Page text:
Sunday, 13 December 2015

The Venetian Bind

I'm now living in England in a tiny little flat above a grocers on a local high street in Southampton. Which is why this blog has been largely put out to pasture. Rather than acquiring, fixing, writing on or playing with typewriters, the last few months of living in Australia was concerned with getting rid of them all. Not quite all, I've still got a couple of special ones up in my parents attic, but the cull was swift and brutal. On the way over to England we spent 2 months travelling through South East Asia and a little bit of Italy.

Let me introduce Venice. Venice is a beautiful place, where we spent 3 most enjoyable days and could have spent many more.

We stayed a long way out of the main town, this delightfully quiet, quaint little corner of Castello and walked and walked and walked and found some gorgeous parts of this iconic city. But Venice is not all gorgeous. In the main town- at least on sunny days in August- it's also godforsakenly crowded, chock full of trinket sellers, chock full of cheap, mass-produced miniature sized attempted-representations of what Venice is supposed to be. 

St Mark's square- the guts of the place is absolutely polluted with stalls selling crap: T-shirts to tea towels to snow-domes. This guy sort of sums it up. He hassles couples to buy roses, because St Mark's square in the heart of Venice it's supposed to be a romantic place where happy people go to holiday. But he's not happy. He's is the problem and perhaps he's not happy because he knows this. He and his hundreds of accomplices ensure St Mark's is not the least bit romantic, or even pleasant. At least in peak-season summer. 

But also in St Marks square, the reason for this particular trip into the heart of the city which we quickly learned to avoid is the Olivetti showroom. The Apple Shop of the 1960's. A beautifully designed building used to sell beautifully designed things. The building itself is a work of art, Carlos Scarpa doing what he did best. 

As a lover of all things Olivetti, the lines, the curves and that alluring green, this showroom was a must see for me. Almost hidden amongst the trinket sellers and the tourists that can be seen in the reflection of it's window, you would walk past this showroom if you didn't know it is there.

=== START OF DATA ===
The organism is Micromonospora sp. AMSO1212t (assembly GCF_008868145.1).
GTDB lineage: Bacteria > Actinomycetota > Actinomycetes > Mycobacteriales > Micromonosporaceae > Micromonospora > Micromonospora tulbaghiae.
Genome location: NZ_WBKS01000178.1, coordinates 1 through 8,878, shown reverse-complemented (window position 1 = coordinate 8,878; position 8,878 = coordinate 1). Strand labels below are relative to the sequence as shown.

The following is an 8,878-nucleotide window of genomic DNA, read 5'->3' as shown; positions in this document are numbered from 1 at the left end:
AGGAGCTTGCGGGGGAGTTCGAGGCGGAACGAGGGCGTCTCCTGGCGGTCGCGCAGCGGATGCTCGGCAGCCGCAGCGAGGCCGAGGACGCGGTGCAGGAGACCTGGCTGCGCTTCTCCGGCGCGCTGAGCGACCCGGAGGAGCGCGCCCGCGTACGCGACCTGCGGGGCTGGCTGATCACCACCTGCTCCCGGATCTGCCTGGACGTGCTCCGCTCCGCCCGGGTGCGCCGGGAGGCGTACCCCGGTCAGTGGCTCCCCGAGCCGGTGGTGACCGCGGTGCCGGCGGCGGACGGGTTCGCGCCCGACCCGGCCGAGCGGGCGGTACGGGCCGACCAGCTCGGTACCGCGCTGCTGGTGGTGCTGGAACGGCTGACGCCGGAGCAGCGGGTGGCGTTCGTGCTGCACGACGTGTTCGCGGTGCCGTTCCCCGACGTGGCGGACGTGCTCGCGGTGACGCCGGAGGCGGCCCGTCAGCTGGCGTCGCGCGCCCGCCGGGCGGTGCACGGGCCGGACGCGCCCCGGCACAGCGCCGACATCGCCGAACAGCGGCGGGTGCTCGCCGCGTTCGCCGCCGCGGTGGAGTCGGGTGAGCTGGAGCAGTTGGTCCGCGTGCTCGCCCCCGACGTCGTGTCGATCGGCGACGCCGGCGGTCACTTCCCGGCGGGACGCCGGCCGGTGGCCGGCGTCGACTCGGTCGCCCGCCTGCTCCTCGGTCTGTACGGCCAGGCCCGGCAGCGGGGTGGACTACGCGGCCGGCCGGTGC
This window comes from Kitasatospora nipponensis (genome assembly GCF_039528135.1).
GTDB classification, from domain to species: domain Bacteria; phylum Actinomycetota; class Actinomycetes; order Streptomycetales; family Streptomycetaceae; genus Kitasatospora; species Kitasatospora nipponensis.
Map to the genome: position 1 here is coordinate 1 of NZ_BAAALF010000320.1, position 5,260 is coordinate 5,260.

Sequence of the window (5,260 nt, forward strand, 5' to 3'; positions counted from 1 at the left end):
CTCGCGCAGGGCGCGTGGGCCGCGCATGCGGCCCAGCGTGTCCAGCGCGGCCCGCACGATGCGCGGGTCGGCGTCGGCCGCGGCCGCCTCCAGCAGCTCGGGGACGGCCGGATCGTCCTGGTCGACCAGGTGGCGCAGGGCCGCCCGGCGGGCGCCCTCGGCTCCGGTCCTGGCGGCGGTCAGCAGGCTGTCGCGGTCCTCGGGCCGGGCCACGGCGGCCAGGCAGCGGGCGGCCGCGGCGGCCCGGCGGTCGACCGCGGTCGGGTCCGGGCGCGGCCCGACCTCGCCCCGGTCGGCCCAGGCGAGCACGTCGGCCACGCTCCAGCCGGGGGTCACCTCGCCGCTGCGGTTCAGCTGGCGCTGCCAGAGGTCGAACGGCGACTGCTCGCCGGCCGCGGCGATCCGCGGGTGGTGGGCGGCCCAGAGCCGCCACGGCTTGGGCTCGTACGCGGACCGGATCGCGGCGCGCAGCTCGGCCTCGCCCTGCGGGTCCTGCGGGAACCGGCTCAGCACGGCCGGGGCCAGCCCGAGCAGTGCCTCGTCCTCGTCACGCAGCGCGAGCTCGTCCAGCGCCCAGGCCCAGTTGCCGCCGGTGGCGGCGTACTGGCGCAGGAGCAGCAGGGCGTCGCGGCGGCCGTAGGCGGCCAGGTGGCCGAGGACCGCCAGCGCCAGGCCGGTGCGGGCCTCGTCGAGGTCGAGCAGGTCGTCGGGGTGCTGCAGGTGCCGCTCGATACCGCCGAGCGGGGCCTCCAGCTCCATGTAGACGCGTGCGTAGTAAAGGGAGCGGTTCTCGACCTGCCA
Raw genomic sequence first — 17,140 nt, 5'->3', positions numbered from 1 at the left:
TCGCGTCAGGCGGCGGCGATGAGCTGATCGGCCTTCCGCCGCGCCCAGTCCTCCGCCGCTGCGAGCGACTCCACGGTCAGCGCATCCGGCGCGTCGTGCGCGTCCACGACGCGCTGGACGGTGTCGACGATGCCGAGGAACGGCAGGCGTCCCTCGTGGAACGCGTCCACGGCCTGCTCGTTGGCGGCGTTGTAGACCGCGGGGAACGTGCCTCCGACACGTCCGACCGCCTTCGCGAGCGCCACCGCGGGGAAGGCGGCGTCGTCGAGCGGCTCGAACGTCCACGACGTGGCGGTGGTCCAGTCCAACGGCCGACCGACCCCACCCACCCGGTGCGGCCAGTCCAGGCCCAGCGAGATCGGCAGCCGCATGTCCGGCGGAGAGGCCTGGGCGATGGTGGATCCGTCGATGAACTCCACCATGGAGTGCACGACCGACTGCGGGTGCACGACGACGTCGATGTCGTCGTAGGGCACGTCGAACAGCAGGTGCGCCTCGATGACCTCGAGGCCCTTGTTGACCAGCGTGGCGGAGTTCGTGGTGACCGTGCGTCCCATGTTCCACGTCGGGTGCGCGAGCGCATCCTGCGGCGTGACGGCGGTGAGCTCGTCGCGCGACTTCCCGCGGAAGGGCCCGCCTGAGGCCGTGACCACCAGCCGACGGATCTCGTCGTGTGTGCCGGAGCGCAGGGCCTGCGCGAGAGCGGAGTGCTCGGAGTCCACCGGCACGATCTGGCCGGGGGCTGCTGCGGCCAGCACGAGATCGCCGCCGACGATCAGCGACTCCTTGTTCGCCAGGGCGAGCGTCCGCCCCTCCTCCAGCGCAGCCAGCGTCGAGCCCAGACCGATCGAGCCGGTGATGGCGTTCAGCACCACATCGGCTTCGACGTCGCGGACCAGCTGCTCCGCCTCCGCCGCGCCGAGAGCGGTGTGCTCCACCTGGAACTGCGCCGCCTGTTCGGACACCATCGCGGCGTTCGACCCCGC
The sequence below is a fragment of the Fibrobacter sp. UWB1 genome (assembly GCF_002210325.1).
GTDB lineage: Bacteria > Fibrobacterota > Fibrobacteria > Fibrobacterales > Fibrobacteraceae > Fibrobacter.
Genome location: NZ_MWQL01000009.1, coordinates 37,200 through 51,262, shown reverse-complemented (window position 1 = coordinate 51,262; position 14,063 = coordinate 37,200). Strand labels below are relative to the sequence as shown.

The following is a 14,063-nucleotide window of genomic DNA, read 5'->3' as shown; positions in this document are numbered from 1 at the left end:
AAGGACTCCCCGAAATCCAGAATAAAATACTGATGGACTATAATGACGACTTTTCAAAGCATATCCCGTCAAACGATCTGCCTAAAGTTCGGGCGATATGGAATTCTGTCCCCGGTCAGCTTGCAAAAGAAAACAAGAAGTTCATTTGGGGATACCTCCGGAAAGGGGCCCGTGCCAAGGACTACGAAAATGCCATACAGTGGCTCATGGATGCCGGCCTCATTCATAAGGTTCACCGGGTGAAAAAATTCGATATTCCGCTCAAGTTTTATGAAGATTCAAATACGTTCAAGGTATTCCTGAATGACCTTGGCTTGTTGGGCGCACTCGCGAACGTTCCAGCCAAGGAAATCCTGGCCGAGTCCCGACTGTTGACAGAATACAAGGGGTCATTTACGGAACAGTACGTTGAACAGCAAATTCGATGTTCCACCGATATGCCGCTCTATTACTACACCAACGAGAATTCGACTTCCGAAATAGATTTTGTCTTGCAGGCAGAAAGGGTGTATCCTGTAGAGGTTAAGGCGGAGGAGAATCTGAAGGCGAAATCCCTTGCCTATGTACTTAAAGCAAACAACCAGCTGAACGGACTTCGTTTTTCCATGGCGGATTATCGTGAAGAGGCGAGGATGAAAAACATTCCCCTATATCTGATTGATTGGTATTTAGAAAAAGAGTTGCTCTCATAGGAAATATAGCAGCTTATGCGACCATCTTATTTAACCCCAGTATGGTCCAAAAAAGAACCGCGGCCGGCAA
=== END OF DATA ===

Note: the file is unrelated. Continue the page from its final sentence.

I had high hopes for this showroom, in the heart of Italy, only a stone's throw (well a fast train) away from Ivera, from Turino, this was Italy, home of the Olivetti. I was hanging out for Invicta's, limited edition Studio 42's, Praxis',  rare memento's of an amazing era for typewriting.... 

Alas, while the architecture is truly magnificent, the typewriters were not. Instead I found 4 identical Lexikon 80's lined up in a row. The typewriters and the occasional adding machine were there only as decoration it seemed. There was no chronology to the order in which they were placed, nor any description of anything, not even in Italian. Again, despite the fantastic architecture, the cool quiet concrete seclusion on a hot day, it was a very disappointing experience for me. The young woman at the counter couldn't offer anything at all about the typewriters in there and could point me only to a small booklet on the design of the showroom. The showroom in its current incarnation as a museum felt to me like the rest of St Mark's: "This place is supposed to be romantic, lets sell people roses", "This place used to have typewriters in it. Lets get a couple of typewriters in there". And admission to this reception area, 2 upstairs rooms and a corridor, like many things in Venice, was exorbitant. I couldn't help but lament what this place could have been and what it is. Somewhat tellingly, it was also completely empty. 

Please do go to Venice though, it is stunning. But just stay somewhere far away from the centre like the eastern reaches of Castello and explore the laneways and get your coffee from the same place each morning and listen to the nonna's having a laugh with the delicatessens. And do also go to the Olivetti Showroom, as a typewriter appreciator you'd be mad not to. Just don't set your expectations too high.

Merry Christmas to all you fine people out there doing fine things with fine machines.